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Comment Re:As a C programmer (Score 1) 302

The people producing Python or C++ libraries abandon those libraries when they move to a new language - they don't have a choice.

That's certainly true of Python. Hell, you practically need to abandon your Python libraries when you move to the next version of Python.

But it's not true of C++. Binding well-written C++ libraries to other languages sometimes takes a little work (you do need to write a glue layer if there's a serious impedance mismatch, but then you need to do that with C too), but it does work and largely works quite well. Python, Java, Rust, Go, Haskell, O'Caml... you name it, you can The only languages which don't work well with C++ libraries are old languages like Tcl.

Look at LLVM as an instructive example. It's a large complex beast written in heavy C++, but there are bindings for every language you'd ever want to seriously write a compiler in.

Comment Re: As a C programmer (Score 1) 302

I see you do not understand what a mobile app is. There is no real logic in the app, it's just UI for a web service.

That's true in many cases, but it's far from the whole story. Well-written mobile apps try to minimise network communication because that can drain battery life much faster than a modest amount of computation.

Even badly-written mobile apps, like the Facebook client, do DSP on the device for things like its spyware voice recognition feature.

Comment Re:As a C programmer (Score 1) 302

(ok, C++ does too but C is where you get all the amazing well written, optimized libraries you'd want on most devices).

You have clearly never had to support on very many third-party C libraries. The standard open source ones that have been around for decades (e.g. zlib, Berkeley DB) are indeed well-written and high-quality, but they are not the common case.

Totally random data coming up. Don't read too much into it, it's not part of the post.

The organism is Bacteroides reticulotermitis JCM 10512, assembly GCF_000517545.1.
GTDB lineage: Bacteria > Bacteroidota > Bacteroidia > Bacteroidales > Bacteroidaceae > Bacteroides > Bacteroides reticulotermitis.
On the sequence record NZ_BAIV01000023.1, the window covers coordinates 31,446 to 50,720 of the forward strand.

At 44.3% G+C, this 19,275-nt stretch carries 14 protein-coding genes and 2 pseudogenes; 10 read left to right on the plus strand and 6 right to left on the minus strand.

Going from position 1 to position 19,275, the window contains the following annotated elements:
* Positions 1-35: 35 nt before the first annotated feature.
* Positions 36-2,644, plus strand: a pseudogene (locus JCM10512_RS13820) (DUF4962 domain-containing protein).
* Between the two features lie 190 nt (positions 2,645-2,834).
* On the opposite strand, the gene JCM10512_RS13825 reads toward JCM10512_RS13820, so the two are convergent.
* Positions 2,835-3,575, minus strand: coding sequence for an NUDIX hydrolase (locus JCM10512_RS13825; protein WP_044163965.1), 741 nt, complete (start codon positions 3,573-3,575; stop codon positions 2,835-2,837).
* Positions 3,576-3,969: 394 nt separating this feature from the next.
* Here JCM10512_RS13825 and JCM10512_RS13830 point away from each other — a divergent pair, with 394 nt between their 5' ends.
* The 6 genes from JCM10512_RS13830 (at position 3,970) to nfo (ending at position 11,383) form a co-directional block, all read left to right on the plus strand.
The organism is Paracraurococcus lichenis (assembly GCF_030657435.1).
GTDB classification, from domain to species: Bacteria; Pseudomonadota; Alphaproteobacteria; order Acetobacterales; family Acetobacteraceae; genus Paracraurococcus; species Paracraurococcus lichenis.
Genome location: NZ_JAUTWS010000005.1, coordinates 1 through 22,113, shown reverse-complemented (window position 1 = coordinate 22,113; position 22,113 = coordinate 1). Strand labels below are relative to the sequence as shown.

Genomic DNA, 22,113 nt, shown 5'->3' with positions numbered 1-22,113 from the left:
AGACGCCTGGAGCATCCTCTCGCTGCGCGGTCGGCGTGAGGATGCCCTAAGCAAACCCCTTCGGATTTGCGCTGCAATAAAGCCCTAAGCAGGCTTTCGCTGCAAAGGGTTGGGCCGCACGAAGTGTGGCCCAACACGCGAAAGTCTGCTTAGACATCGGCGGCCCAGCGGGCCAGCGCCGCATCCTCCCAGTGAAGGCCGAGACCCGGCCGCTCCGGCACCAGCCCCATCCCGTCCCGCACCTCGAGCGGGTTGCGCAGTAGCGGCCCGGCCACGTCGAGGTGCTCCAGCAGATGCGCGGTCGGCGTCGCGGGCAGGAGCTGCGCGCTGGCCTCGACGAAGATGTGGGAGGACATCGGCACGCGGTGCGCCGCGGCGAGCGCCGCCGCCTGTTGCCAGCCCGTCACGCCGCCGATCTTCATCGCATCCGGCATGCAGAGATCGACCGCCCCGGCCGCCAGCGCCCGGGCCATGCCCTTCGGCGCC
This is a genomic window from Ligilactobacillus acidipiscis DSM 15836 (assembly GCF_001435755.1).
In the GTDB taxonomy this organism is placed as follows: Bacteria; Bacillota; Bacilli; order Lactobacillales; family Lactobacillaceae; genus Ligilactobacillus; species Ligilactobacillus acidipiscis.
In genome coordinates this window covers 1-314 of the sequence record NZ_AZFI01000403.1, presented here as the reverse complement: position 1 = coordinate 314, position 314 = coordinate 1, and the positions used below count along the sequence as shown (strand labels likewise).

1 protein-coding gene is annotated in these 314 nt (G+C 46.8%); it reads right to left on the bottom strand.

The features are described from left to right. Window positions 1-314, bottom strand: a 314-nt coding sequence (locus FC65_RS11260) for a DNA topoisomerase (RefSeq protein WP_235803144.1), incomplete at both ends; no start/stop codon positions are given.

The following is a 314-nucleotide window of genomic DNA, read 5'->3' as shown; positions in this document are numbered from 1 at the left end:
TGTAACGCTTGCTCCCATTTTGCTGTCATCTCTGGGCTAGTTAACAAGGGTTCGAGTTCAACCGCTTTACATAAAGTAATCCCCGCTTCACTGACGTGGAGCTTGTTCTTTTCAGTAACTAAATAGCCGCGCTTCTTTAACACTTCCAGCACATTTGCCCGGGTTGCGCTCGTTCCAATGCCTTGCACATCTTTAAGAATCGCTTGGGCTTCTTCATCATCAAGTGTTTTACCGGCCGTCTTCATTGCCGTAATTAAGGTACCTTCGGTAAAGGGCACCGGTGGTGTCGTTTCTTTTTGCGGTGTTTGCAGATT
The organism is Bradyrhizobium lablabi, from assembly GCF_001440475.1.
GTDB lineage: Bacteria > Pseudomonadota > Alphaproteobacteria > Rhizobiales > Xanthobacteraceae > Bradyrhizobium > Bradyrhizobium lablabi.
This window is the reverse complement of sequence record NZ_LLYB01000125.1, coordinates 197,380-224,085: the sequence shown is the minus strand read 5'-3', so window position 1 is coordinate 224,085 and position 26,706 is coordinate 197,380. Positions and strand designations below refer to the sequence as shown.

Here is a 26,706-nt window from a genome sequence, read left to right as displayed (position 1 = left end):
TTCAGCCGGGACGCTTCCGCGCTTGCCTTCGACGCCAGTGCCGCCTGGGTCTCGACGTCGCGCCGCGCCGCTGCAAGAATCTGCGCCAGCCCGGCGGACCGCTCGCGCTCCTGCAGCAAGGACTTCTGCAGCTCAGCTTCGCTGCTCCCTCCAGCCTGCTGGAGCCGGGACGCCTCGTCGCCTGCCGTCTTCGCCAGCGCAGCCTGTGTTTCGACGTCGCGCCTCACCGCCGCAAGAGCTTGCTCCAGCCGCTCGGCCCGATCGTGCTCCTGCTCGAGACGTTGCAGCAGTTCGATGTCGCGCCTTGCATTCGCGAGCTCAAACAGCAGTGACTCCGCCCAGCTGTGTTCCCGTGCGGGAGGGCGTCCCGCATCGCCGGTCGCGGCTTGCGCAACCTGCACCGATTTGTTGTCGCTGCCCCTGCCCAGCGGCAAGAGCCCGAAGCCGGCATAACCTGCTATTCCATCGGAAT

Comment Re:As a C programmer (Score 1) 302

I recall from my C class that the language only has 34 keywords and that one of its advantages is that it doesn't come with unnecessary baggage.

What that typically means in practice is that for anything beyond a certain scale, you need to write the unnecessary baggage yourself. And believe me, you will.

As an embedded engineer, I appreciate this and also have never had to use a string package, or library, in my professional career.

Some embedded devices do have complex UIs which might find it useful. I've never written the firmware for a modern digital TV or DVR might need to do some of that. But yes, most firmware (and I have worked on some) doesn't need to manipulate strings.

Comment Re:Country? [Re:As a C programmer] (Score 3, Informative) 302

No. Let me try to rephrase it.

The increase and/or popularity of C may be a result of embedded programmers working for manufacturing companies, who are mostly NOT in the USA or Europe. (At least manufacturing is not growing in here.)

Thus, if you live in the USA or Europe, you probably should NOT take these numbers (popularity) as a sign that C is a good employment opportunity. The growth is not where you live.

Being Slashdot content is written in English, I assumed mostly USA or UK readers. Perhaps I should have stated that. At least that's who my target audience for the location warning.

Clear now?

Comment Re:C is the best (Score 1) 302

C and assembly are all you need to know. The rest is just syntactic sugar.

That's what the Lisp folks usually say: it can be any paradigm you want, even one you made up.

(Which can back-fire when you use it to model how your head works, leave the company, and the new guy discovers you are insane by his/her standards.)

Comment Re:As a C programmer (Score 1) 302

People struggle with pretty much every language, it's just that the bugs are different in each.

It's usually not the language that throws me for a loop (no pun intended), but the screwy poorly-documented API's and Web UI stacks (DOM, CSS, etc.), which seem to break whenever a new browser version comes out and have to be tested on gazillion devices and browser brands. Time to rethink web UI (non) standards: it's a fscking time sink. [Insert the rest of my usual UI rant here.]

Comment Country? [Re:As a C programmer] (Score 0) 302

Being more devices and consumer goods probably have embedded programming in them, I suspect that accounts for most of the C increase, and it's probably being done overseas, where the manufacturing hubs are.

Keep that in mind before jumping on the C bandwagon.

I purchased a fairly basic electric fan, and it has a digital control for level and a timer. It's probably programmed in C. I even saw a toilet seat in one store that glows via an LED light that turns on when you sit on it, if the light is off. Could be C in that controller also. You may be sitting on C now and not even know it.

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